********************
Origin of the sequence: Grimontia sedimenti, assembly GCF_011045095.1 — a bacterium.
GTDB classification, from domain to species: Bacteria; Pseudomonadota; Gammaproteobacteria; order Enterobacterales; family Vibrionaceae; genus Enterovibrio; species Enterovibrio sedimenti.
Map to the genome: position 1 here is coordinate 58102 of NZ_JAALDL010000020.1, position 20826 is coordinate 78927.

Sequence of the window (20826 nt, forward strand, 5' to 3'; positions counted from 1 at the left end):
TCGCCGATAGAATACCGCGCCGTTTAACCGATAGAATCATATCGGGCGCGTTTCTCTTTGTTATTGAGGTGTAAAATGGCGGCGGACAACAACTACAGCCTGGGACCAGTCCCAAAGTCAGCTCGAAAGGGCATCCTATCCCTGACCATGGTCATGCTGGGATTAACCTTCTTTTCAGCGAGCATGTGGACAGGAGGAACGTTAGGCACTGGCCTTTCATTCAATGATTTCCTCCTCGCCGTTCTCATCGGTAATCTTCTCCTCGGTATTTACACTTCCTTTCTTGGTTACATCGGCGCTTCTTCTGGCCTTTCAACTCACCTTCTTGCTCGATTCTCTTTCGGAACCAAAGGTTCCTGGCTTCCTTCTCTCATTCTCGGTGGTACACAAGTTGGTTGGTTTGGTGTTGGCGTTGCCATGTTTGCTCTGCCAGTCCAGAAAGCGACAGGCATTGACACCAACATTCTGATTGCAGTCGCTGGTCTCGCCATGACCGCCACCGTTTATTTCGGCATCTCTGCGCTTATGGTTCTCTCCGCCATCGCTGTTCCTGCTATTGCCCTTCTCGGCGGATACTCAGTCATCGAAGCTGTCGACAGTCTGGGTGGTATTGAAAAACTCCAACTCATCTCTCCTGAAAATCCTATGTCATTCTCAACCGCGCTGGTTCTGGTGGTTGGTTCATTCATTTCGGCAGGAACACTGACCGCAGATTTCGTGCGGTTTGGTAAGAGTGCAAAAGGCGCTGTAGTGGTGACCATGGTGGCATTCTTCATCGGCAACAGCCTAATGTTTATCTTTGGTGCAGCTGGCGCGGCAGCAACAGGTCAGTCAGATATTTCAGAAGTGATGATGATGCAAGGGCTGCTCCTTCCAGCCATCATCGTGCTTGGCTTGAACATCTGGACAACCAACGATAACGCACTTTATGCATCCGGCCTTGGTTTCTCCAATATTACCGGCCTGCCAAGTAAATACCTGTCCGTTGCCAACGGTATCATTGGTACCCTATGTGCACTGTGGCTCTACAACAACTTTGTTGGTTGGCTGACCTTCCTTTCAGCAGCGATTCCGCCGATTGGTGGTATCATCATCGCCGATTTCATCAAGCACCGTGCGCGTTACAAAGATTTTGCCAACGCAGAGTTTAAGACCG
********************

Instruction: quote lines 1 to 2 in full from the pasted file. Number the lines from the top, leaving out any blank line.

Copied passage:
Origin of the sequence: Grimontia sedimenti, assembly GCF_011045095.1 — a bacterium.
GTDB classification, from domain to species: Bacteria; Pseudomonadota; Gammaproteobacteria; order Enterobacterales; family Vibrionaceae; genus Enterovibrio; species Enterovibrio sedimenti.